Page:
• to make exercising a bit more fun and interesting to help you to keep up long-term practice and awareness for your PF muscles (rather like a piece of gym-kit for your pelvic floor!)

 Examples of pelvic floor biofeedback devices:

To be professional, I cannot recommend a single specific product or supplier but I have aimed to narrow down the list of options for  you.  Please do read customer reviews to help you make your decision.  Remember that a specialist physiotherapist like myself has units in clinic for you to try out and borrow if you prefer to try before you buy.

Electrical biofeedback devices:

  • Peritone EMG biofeedback unit and Simplex EMG biofeedback unit are  the ones we have used in our clinic for many years (same device in different packaging).  They are effectively two parts.  You place a small internal electrode (called a Periform, £20, which is single person use,  into the vagina, put your clothes back on, and then link your internal device by a cable to the handheld Pelvitone or Simplex unit (we can loan one of these to you).  When you contract your pelvic floor muscles their electrical activity registers on the screen making the  lights change from orange to green and giving an audible beep.  You can practice your quick maximum power squeezes seeing how high you can make the lights go, practice keeping the lights green while you cough or try moving your arms or legs and there is also a work/rest function which ‘counts’ the endurance holds for you and tells you your average squeeze score at the end.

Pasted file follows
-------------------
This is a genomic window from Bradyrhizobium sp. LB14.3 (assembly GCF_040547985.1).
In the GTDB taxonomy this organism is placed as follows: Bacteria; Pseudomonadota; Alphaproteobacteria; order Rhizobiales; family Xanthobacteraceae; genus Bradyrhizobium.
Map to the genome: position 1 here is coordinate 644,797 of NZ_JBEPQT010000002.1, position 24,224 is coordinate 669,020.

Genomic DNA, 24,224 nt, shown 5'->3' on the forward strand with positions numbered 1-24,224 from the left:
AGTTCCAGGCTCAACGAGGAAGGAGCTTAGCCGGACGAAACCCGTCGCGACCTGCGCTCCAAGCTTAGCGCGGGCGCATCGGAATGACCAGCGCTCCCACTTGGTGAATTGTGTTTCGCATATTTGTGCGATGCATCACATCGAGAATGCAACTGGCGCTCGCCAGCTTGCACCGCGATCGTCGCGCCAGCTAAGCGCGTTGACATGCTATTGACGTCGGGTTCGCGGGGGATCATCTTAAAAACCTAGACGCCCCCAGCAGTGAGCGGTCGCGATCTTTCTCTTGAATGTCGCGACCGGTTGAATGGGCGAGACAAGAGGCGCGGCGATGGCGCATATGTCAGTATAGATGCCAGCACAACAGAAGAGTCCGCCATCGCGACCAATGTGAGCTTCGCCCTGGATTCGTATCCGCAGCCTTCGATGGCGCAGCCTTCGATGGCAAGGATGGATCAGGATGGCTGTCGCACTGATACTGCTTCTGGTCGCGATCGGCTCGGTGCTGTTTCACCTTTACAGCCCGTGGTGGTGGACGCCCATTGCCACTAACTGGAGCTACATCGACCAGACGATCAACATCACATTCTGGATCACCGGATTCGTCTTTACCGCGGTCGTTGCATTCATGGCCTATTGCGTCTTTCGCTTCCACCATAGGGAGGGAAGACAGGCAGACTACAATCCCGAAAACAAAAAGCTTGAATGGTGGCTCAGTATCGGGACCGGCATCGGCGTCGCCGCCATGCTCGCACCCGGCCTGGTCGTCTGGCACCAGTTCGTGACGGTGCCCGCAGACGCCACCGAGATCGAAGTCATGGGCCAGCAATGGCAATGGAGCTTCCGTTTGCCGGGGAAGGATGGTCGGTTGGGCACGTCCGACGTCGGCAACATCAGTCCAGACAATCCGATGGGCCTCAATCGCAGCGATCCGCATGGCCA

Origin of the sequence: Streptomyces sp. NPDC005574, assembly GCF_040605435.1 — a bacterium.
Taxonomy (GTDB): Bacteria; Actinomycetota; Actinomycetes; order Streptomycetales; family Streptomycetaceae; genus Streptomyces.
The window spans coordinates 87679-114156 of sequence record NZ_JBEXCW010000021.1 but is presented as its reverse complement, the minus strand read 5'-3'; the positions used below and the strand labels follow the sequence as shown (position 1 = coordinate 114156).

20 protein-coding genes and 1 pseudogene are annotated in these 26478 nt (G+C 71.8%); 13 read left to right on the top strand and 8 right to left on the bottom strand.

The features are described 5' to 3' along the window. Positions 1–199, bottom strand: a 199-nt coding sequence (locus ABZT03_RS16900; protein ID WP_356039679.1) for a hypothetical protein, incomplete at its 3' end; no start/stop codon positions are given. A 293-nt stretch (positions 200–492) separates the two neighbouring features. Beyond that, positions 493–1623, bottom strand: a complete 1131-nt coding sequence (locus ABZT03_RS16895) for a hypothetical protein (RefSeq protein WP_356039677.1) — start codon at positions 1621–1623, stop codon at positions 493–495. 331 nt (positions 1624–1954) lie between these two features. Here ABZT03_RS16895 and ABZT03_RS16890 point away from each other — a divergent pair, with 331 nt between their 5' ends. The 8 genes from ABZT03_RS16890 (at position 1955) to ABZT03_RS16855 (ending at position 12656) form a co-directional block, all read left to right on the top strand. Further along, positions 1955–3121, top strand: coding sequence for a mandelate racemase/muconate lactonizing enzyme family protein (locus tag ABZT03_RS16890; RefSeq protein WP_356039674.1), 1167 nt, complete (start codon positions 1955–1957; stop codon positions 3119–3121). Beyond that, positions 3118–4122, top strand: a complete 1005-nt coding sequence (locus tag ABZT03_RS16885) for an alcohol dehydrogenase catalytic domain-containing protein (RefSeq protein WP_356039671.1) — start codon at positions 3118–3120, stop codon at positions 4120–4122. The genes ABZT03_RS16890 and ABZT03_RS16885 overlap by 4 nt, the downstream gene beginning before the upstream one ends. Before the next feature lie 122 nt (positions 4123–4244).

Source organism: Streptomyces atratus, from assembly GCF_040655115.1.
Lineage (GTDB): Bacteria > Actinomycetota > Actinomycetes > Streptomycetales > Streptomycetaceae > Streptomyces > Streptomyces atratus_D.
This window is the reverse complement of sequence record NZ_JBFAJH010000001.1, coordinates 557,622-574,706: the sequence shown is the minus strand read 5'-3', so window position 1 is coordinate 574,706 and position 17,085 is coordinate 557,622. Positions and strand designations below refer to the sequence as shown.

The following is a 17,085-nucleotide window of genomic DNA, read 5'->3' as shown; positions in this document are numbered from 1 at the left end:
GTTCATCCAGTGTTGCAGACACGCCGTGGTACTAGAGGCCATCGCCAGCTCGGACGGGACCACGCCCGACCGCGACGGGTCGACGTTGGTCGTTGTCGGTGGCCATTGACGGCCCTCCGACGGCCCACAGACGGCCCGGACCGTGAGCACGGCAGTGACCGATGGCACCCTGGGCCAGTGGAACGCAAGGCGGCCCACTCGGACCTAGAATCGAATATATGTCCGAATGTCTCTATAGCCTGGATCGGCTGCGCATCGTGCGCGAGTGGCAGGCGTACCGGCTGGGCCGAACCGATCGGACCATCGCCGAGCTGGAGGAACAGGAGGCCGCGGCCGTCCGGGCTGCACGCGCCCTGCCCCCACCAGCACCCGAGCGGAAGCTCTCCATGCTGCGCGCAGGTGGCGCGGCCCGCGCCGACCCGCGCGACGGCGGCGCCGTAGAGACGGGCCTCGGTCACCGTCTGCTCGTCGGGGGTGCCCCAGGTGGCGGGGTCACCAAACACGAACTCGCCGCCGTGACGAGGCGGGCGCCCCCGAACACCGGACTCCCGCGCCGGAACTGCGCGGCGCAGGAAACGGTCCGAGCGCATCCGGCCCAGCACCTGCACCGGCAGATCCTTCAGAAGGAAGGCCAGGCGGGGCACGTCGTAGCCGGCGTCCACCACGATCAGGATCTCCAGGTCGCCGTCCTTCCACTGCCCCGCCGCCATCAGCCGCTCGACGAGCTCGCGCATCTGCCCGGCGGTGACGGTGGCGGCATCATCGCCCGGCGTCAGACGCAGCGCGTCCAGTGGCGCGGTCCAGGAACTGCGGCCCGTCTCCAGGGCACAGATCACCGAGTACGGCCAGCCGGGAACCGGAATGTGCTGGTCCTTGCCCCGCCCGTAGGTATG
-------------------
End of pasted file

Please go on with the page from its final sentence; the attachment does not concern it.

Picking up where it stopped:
These devices are widely available from lots of online sellers +/- £160 (including the Periform).  Our practice is supplied by WinHealth –and  Physio & Medical (use code pelvi5 for a small additional discount) both of whom can offer a VAT exemption if the unit if for personal use for a medical problem.

Peritone Biofeedback unit

Peritone EMG biofeedback unit

Neurotrac Simplex

Neurotrac Simplex Biofeedback unit

 

Periform + is very comfortable

Periform internal device

 

 

 

 

 

  •  ELVIE.   This is a new release last year and updates the design of the traditional units above. It is becoming very popular as it has modern smart phone visuals, easy charting and they are developing a sense of community amongst users.   I have one I can show you in clinic but the internal device (the pebble) is the expensive part, and understandably single use only, so I’m afraid you can’t try before you buy.
Elvie pelvic floor tracker and app

Elvie pelvic floor tracker and app

It is a discreet, attractive, wireless bluetooth pebble
shaped device to go inside the vagina and then an app to turn your phone into the biofeedback monitor/exercise tracker.  No cables between you and the phone but you can’t put knickers back on or the bluetooth can’t connect. It is beautifully packaged and well designed by women. It can be used in the second trimester of pregnancy but is not recommended for the 1st and 3rd trimesters.   Available directly from  Elvie £150 for the pepple device,  the phone app is free.  Enter PHYSIO at the checkout for a 10% discount.

Pressure Biofeedback devices

Kegel8 pressure biofeedback

  • Kegel 8 Biofeedback Pelvic Trainer Kegel8 are not offering an electrical biofeedback unit in their products any more. They have a product  which uses a pressure system where you squeeze on a larger tube which moves a dial on the hand held unit.  Relatively unsophisticated but an inexpensive option at £79.99 including VAT.

 

  • Epi-No Delphine Plus £89.99 This is another non-electrical device, which monitors the amount of squeeze pressure you